A guide to Abrasive Wheels training

Abrasive wheels awareness

Using construction machinery in your everyday job is dangerous enough if health and safety is not adhered to. Abrasive wheels, despite being small, can be incredibly dangerous if correct training has not been provided. Have you got sufficient knowledge to use them on site?

Find out more about our NPORS training courses, and how you can book with us here at the Diggerland Plant Training School. 


Abrasive wheels can also be referred to as cutting or even grinding wheels. 

They are solid discs made from Aluminium oxide and Silicon carbide. Primarily, they are used to cut and grind materials. For example, they are very efficient in cutting through metals and concrete. 

They got their name as it refers to the particles which have been joined together when the wheels were made. 

So what are they used for?

Workers will connect the abrasive wheels to equipment such as petrol saws, angle grinders and other handheld machines. Carpenters, construction workers and anyone looking to carry out some DIY at home would often use an angle grinder, along with the wheels to cut through different materials. 


As abrasive wheels are fitted to handheld machines, this makes them a particular dangerous type of machinery, if not used correctly. Our training course will cover the dangers of operating abrasive wheels, however here’s a few:

Wheel breakage

It is common for abrasive wheels to break, or materials to jam them up. Should this happen, broken particles and objects will fly out from the machine, potentially causing harm to the user. This can be avoided by ensure the following are adhered to:

  • Only using on the correct materials
  • Checking that the speed is not equal or greater than the machines RPM (revolutions per minute)

Once breakages happen, the first solution is to try and fix the machine. This is also another potential hazard for anyone carrying out maintenance.


With any construction related task, there is always the risk of excess dust and smoke. Serious respiratory issues are a likely consequence of inhaling harmful pollutants, which is why the correct face covering would need to be worn.


The most obvious danger is the noise levels. Noise protectors should be worn to prevent hearing loss when operating.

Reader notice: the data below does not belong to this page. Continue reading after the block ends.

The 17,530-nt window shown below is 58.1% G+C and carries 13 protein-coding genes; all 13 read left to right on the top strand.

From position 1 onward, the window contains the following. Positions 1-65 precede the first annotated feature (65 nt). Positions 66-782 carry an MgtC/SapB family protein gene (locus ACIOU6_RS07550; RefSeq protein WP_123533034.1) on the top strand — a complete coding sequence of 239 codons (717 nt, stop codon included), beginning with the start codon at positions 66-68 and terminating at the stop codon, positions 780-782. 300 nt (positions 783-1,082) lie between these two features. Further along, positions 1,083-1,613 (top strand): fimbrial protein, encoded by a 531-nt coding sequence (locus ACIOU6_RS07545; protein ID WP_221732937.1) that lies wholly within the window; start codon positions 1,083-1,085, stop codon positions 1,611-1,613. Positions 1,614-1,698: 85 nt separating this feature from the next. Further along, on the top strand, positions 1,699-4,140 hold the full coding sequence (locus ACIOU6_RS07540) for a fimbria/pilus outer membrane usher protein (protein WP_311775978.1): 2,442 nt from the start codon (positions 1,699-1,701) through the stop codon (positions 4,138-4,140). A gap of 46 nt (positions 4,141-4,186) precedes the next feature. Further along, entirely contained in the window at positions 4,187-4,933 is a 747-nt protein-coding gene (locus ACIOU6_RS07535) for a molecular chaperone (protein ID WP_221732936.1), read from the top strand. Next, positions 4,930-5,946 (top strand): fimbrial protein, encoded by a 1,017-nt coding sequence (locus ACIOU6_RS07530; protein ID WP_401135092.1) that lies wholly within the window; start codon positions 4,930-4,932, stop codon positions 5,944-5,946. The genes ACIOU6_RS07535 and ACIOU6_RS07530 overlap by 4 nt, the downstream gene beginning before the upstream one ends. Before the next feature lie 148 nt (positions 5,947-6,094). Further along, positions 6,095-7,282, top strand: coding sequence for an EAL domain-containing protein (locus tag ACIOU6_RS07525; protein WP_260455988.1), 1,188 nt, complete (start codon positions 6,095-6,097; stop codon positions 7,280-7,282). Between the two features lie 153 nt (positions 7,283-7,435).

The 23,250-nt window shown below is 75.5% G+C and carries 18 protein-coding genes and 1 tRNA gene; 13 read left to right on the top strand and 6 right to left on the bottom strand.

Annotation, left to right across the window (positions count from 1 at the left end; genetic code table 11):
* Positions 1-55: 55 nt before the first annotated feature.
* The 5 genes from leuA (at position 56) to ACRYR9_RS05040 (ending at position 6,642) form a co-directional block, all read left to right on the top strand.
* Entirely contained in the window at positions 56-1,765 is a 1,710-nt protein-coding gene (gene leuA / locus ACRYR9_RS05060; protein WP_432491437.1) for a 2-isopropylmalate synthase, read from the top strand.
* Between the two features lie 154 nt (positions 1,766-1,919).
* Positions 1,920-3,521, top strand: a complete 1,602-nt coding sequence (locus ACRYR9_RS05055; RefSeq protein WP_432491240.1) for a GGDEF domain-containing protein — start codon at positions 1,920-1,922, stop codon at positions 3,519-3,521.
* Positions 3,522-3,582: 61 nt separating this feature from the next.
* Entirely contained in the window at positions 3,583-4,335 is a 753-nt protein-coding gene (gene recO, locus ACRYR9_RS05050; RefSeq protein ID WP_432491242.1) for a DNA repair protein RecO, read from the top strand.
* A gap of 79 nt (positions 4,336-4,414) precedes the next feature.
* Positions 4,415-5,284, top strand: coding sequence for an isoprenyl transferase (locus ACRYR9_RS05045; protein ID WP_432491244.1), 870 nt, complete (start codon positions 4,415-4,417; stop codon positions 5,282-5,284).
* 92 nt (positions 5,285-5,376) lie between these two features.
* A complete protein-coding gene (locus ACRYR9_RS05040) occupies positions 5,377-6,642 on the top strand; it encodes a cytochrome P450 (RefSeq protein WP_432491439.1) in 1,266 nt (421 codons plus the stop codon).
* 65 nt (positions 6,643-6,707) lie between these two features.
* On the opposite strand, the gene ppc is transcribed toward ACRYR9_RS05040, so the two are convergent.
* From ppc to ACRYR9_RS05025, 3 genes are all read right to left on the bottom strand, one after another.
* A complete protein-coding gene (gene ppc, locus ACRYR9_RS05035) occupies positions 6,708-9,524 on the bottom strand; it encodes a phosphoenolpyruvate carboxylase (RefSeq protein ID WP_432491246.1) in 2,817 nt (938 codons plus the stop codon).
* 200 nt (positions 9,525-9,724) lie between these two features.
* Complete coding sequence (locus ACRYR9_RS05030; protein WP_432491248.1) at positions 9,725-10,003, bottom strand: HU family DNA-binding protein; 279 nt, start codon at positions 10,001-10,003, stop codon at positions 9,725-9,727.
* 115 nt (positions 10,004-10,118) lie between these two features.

Hand-Arm Vibration Syndrome

Also abbreviated to HAVS, is a condition commonly caused by operating vibratory machinery. Long term use can cause damage to the nerves, joints and muscles, likely leading to permanent injuries. 

The only way to use them safely is to ensure you have the correct PPE, training and safe equipment!


Book onto our half day abrasive wheels awareness training course, and be qualified for 5 years. Our instructors will provide in depth training through the use of theory and practical assessments. Anyone interested in booking onto the course will expect to cover the following:

  • Hazards and risk control measures linked with Abrasive Wheels
  • Types of abrasive wheel machines
  • Safety checks that will need to be carried out before using
  • Correct use, setting, adjustment and inspection of flanges, guards and any accessories
  • How to equip abrasive wheels onto equipment such as a hand angle grinder, saw and even bench grinders
  • Learning about the PPE that will need to be used / worn
NPORS Abrasive Wheels Awareness Course

This course is particularly useful for anyone that will operator, supervise or even manage employees using abrasive wheels.


Additionally, we also offer the NPORS N301b Abrasive Wheels with Practical Cutting/Grinding Course. On top of the above course features, individuals will also learn:

  • Practical set up and grinding operations using a variety of Abrasive Wheel and equipment
  • Safe operation, including ill health control measure requirements

We often have workers book onto the abrasive wheels awareness course and book onto this course with us before they leave!


Are you ready to book onto our upcoming Abrasive Wheels courses? Book onto our NPORS training courses today by contacting a member of the team. All of our training is carried out at our 3 UK locations, based at Diggerland Kent, Durham or Yorkshire. Alternatively, we can send our instructors to your choice of site. 

Call: 01634 295355 or email: mail@digger.school

We also advertise any last minute spaces on upcoming courses on our social media. Give us a follow!

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